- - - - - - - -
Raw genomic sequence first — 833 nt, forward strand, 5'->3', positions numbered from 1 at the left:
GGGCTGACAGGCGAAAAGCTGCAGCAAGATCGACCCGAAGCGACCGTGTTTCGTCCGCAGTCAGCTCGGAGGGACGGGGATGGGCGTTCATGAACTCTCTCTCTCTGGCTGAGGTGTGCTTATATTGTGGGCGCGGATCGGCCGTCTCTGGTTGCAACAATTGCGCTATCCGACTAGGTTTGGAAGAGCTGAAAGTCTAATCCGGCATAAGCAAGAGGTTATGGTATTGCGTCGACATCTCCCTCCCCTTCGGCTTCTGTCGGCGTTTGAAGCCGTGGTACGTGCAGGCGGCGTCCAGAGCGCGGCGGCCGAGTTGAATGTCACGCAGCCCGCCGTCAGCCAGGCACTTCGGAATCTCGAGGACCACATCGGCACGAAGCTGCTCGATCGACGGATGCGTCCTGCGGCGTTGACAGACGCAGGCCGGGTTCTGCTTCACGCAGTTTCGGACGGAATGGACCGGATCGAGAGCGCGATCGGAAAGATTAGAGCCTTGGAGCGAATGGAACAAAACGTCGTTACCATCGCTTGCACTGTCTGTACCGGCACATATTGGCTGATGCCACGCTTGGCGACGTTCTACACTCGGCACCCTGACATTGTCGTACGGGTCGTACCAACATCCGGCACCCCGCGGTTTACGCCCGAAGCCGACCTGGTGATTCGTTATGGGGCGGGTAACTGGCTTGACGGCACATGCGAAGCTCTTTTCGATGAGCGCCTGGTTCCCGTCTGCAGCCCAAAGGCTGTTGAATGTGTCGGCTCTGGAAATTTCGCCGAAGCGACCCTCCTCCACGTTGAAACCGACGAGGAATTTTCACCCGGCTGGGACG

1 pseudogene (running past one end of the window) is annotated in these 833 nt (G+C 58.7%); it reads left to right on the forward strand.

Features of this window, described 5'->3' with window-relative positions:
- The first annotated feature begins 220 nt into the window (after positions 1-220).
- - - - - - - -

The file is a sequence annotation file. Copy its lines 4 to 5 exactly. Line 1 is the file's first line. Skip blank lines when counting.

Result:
Features of this window, described 5'->3' with window-relative positions:
- The first annotated feature begins 220 nt into the window (after positions 1-220).